Binary Exponentiation might sound intimidating to you when you hear it for the first time, however, it is not something that is so difficult. Binary exponentiation is one of the most important aspects of *Number Theory *(that is used a lot in CP), and many other derivations of concepts are based on it. Binary exponentiation is essentially used to calculate the exponent of two numbers, or in simpler words, to calculate *a *raise to the power of *b*. With this, you might ask, there is already a *pow() *function that exists in C++ (or any other programming language for that matter, depending on the syntax), why do I need to understand a whole new concept for it? Binary exponentiation follows the **Divide and Conquer **algorithmic paradigm.

Well, it turns out, most such built-in *pow() *functions return a result in the *double *data type, and a *double *data type is bound to have precision errors if the number stored in it is large enough. That means, a *double *data type is capable of storing very large numbers (of the order 10²⁰ ~ 10 ^30 and higher), yet it is incapable of storing them *correctly. *As such, when you submit your code to an online judge, and if your program uses the *pow() *function, there is a possibility that your code might return incorrect results for large values of input involved. In such a case, you must avoid using the built-in function for this purpose.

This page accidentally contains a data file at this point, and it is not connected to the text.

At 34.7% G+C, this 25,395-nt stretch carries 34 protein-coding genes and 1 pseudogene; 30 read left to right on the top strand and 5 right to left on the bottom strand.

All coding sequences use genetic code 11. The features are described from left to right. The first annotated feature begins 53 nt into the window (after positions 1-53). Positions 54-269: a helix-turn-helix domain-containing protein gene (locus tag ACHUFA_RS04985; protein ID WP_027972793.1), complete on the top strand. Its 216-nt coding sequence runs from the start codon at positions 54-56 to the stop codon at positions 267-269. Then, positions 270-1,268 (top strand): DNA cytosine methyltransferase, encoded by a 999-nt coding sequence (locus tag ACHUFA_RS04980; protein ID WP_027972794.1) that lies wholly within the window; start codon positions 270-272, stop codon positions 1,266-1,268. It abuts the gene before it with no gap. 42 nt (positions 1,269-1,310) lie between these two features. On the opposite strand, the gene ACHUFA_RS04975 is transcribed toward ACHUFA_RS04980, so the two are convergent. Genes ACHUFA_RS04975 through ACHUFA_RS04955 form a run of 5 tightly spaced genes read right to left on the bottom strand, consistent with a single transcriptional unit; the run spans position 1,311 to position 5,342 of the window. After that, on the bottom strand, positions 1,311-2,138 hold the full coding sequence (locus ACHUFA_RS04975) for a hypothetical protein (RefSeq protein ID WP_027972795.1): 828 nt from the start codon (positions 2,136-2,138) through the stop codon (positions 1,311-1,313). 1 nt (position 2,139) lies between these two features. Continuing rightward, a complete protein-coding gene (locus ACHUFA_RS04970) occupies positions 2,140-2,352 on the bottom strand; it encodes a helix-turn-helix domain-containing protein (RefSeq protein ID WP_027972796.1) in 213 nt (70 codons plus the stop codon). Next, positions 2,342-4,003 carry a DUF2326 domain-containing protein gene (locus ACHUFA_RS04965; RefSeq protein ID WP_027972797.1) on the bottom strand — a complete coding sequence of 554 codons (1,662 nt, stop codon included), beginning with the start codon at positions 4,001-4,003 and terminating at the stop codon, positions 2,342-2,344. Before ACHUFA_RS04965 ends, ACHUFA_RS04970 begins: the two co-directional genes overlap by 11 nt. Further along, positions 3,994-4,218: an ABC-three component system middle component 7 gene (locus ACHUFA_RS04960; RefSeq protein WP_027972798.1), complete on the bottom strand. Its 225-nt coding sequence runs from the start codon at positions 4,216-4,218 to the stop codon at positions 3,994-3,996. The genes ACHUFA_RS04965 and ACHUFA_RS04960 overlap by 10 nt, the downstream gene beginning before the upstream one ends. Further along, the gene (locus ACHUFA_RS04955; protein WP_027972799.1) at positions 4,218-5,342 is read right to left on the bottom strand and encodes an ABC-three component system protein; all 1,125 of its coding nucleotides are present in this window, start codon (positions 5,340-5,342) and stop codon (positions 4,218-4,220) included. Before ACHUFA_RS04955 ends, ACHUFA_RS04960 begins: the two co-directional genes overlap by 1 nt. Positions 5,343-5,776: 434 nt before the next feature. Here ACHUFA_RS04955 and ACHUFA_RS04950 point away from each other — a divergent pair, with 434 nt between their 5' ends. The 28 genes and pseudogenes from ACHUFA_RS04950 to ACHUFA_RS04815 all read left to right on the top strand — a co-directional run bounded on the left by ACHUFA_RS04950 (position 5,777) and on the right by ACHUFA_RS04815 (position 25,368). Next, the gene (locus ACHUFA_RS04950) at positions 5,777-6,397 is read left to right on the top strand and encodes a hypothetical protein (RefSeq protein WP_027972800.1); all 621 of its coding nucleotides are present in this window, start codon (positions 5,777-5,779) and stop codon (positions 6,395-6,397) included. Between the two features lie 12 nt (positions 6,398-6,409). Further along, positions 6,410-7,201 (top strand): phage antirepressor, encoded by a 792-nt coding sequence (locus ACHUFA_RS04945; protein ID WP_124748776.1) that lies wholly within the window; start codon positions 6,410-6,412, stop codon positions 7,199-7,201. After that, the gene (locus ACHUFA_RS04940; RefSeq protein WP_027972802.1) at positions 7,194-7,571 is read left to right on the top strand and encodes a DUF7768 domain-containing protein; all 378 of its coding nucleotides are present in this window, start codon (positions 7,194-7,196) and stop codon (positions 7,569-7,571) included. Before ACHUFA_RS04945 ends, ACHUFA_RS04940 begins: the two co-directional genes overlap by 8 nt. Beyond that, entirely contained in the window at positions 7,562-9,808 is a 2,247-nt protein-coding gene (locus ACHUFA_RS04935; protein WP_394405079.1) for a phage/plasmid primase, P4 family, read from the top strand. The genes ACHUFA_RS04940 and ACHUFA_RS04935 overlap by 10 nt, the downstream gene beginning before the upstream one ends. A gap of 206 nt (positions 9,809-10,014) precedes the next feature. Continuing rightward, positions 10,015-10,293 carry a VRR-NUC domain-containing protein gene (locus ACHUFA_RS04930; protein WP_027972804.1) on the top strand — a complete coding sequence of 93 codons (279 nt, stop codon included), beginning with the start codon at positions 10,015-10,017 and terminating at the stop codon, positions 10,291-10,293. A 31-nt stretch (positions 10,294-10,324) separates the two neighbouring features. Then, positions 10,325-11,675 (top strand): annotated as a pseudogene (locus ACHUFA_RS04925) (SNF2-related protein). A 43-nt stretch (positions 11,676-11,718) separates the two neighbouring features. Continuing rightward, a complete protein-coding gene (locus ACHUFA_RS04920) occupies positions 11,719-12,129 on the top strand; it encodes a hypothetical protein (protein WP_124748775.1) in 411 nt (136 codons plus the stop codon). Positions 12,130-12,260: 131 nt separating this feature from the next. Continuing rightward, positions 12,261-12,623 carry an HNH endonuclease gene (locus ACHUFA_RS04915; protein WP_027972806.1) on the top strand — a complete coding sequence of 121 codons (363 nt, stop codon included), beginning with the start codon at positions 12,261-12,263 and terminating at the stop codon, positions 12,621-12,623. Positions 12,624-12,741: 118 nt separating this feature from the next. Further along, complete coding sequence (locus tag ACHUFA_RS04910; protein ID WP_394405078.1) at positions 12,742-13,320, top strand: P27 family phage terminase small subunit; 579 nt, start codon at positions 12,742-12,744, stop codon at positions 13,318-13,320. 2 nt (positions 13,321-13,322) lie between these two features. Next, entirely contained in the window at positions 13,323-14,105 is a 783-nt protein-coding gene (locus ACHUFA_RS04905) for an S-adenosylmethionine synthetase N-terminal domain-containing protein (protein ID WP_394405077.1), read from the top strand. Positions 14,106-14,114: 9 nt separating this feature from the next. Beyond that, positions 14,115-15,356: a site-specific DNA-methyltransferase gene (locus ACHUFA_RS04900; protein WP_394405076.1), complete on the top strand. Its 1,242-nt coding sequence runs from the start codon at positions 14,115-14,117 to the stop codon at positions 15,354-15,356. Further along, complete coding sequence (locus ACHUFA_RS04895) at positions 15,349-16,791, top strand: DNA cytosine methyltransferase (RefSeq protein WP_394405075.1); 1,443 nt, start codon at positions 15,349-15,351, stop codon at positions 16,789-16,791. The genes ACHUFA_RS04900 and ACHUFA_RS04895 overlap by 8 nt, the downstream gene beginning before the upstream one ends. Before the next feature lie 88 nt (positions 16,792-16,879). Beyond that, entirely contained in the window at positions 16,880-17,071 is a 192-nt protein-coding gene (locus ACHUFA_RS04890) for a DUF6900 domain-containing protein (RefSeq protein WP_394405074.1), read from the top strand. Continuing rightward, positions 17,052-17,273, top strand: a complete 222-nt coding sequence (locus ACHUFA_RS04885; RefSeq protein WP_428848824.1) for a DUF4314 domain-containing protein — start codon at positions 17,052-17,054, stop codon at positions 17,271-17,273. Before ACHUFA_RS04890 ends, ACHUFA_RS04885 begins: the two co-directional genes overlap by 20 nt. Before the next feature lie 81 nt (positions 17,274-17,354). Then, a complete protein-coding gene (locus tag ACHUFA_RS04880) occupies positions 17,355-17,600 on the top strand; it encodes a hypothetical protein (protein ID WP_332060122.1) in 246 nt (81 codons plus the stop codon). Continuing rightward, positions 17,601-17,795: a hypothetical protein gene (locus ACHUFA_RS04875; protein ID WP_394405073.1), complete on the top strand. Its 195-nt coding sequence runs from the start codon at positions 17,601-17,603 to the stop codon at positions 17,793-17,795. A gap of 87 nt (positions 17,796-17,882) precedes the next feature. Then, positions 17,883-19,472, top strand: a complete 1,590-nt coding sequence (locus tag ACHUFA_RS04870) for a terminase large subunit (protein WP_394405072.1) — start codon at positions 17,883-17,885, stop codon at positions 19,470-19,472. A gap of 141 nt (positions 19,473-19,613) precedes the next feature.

A recursive approach to binary exponentiation is as follows:

int binary_exponentiation(int a, int b)

{ if(b==0) return 1; long long int value=binary_exponentiation(a,b/2); if(b%2==0)

{ return value*value; } else

{ return a*value*value; }}

This method avoids the precision errors that come along with floating-point data types

**Bit Manipulations**

Taking reference from the classical jargon — “Computers understand nothing but 0s and 1s”. Well, the 0s and 1s referred to here are the *bits *of any number or input. The way in which we handle (or **manipulate**) the bits is what can be called bit manipulation.

Bit manipulations involve modifying or operating on bits of a number to obtain a desired result. Several operators like AND (&), OR ( | ), NOT ( ! ), XOR ( ^ ), Left Shift ( << ), Right Shift ( >> ) are used to perform such bit manipulations.

Do you want to see a working example?

How about you are given a situation where you have to check whether a number is odd or not? The basic approach that you would apply would be

`if(n%2 ! = 0) print(“ODD”);`

(where n = the number in concern)

With the help of bit manipulation, this code can also be written as:

`if(n&1) print(“ODD”);`

Basically, this would check whether the rightmost bit of the number is 1 or not. If that is the case, then the number is odd. Performing this operation using bit manipulation is much faster than the traditional approach.

**Sieve of Eratosthenes**